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The Two Rivers of Lewis & Clark
Entries For September 26:
Captain Clark (current)
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Set out early. Proceeded on, and came to, by the wish of the chiefs, for to let their squaws and boys see the boat, and suffer them to treat us well. Great numbers of men, women, and children on the banks viewing us. These people show great anxiety. They appear sprightly. Generally ill-looking and not well made; their legs and arms small generally; high cheekbones, prominent eyes. They grease and black [paint] themselves with coal when they dress. The distinguished men make use of hawks' feathers [calumet feather adorned with porcupine quills and fastened to the top of the head and falls backward about their heads]. The men wear a robe, and each a polecat's skin, for to hold their bois roulé for smoking. Fond of dress and show. Badly armed with fusees, &c. The squaws are cheerful, fine-looking women, not handsome; high cheeks; dressed in skins; a petticoat and robe, which folds back over their shoulder, with long wool. Do all their laborious work, and, I may say, perfect slaves to the men, as all squaws of nations much at war, or where the women are more numerous than the men.
After coming to, Captain Lewis and 5 men went on shore with the chiefs, who appeared disposed to make up and be friendly. After Captain Lewis had been on shore about 3 hours, I became uneasy for fear of deception, and sent a sergeant to see him and know his treatment, which he reported was friendly, and they were preparing for a dance this evening. They made frequent solicitations for us to remain one night only and let them show their good disposition toward us. We determined to remain.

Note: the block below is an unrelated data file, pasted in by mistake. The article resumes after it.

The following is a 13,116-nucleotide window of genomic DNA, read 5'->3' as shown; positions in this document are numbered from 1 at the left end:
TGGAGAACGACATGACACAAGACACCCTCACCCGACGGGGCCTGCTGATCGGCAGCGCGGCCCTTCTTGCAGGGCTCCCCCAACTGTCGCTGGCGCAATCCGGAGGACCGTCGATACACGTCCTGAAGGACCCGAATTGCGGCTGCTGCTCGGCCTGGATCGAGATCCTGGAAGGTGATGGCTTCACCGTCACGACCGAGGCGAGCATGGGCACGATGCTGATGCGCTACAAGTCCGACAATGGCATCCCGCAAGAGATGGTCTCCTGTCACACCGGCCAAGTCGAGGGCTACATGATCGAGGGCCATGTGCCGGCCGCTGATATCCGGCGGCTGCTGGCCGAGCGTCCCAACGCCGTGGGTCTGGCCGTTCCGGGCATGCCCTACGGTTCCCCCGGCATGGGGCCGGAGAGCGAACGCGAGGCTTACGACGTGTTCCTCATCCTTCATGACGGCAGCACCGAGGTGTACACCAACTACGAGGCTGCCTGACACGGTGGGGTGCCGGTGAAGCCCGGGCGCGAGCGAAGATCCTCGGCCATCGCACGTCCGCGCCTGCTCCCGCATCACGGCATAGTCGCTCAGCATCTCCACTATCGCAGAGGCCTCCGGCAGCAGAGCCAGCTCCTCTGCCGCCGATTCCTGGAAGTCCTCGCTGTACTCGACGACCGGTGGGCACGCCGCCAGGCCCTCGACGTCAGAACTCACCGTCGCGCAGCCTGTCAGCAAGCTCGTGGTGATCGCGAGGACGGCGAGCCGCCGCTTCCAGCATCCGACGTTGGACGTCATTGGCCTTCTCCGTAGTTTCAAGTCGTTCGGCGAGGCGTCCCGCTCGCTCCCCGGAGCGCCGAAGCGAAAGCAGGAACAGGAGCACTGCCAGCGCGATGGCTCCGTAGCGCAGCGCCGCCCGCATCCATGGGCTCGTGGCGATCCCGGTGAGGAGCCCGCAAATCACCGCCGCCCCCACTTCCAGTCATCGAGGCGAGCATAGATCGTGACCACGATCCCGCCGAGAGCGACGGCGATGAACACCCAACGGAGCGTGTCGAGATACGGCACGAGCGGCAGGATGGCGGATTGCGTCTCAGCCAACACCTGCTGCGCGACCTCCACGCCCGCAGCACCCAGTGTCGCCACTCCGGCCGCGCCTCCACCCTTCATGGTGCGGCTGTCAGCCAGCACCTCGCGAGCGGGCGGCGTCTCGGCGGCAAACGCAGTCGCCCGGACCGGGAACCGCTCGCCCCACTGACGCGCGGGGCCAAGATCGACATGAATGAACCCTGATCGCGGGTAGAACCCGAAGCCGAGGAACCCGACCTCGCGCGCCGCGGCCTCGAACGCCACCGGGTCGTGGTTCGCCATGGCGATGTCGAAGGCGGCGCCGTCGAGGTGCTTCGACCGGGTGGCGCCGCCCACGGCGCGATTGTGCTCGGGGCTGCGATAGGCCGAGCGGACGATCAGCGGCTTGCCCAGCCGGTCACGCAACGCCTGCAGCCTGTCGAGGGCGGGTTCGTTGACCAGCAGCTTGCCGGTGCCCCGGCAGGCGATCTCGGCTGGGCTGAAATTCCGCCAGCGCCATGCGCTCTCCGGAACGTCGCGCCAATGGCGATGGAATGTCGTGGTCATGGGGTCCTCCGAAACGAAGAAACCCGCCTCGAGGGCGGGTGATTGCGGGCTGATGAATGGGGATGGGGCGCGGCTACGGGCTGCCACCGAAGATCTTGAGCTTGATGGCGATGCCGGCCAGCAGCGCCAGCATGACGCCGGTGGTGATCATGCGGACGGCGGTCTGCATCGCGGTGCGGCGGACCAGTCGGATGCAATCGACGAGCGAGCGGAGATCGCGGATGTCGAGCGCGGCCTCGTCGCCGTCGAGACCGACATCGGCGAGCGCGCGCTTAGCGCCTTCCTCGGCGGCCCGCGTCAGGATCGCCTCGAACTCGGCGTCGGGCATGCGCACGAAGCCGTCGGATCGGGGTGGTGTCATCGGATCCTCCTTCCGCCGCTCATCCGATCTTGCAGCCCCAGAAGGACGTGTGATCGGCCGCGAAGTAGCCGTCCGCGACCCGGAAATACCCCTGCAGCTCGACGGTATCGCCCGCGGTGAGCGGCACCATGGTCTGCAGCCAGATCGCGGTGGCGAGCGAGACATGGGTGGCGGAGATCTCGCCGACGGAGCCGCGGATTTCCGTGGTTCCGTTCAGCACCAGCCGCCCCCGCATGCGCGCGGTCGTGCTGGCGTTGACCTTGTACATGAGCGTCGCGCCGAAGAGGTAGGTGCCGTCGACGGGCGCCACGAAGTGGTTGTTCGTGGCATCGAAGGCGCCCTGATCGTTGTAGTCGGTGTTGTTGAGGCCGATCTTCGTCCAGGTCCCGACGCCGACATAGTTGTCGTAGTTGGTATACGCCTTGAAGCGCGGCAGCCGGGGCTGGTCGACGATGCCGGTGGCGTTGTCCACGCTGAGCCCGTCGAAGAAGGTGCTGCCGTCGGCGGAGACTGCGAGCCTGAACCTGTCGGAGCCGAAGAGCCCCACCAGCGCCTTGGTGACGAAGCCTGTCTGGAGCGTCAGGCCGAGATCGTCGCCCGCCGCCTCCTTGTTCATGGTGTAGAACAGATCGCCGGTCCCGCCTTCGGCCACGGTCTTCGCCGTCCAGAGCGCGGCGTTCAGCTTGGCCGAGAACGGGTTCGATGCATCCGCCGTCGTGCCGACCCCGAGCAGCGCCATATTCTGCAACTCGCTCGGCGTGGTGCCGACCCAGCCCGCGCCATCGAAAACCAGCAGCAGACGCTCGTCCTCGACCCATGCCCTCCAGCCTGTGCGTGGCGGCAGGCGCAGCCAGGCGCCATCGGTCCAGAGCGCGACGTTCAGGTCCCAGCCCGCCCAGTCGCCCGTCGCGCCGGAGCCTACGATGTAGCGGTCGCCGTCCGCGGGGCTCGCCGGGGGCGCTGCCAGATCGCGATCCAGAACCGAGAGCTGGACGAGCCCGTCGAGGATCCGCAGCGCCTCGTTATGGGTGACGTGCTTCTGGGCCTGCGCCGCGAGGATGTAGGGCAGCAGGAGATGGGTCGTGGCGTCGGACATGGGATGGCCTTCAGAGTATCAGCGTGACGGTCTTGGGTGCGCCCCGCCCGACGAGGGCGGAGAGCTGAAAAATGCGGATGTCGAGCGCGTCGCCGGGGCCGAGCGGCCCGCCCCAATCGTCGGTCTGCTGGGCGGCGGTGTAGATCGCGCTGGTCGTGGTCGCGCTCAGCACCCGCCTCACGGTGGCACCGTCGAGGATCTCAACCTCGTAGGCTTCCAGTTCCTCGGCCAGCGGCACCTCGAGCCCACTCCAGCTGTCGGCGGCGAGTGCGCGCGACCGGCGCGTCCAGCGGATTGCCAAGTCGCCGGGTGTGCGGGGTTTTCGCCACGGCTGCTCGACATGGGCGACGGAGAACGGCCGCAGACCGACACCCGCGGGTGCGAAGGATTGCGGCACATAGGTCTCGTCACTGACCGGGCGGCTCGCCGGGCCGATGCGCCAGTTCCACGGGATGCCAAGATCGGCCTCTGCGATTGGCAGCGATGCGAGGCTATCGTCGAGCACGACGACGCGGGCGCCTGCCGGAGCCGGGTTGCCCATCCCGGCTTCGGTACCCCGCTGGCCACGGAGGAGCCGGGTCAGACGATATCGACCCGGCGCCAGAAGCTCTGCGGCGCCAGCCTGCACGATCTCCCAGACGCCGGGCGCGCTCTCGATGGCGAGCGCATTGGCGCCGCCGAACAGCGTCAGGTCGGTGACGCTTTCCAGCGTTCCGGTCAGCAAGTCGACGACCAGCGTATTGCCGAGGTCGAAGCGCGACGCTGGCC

After the return of Captain Lewis, I went on shore. On landing, I was received on an elegant painted buffalo robe, and taken to the village by 6 men, and was not permitted to touch the ground until I was put down in the grand council house, on a white dressed robe. I saw several Maha prisoners, and spoke to the chiefs, telling them that it was necessary to give those prisoners up and become good friends with the Mahas if they wished to follow the advice of their Great Father. I was in several lodges, neatly formed, as before mentioned as to the Bois Brulé - Yankton tribe.
This house formed a 3/4 circle of skins well dressed, and sewn together, under this shelter. About 70 men sat, forming a circle. In front of the chiefs, a place of 6 feet diameter was clear, and the pipe of peace raised on forked sticks, about 6 or 8 inches from the ground, under which there was swansdown scattered. On each side of this circle, two pipes, the two flags of Spain 2 and the flag we gave them in front of the grand chief. A large fire was near, in which provisions were cooking. In the center, about 400 pounds of excellent buffalo beef as a present for us.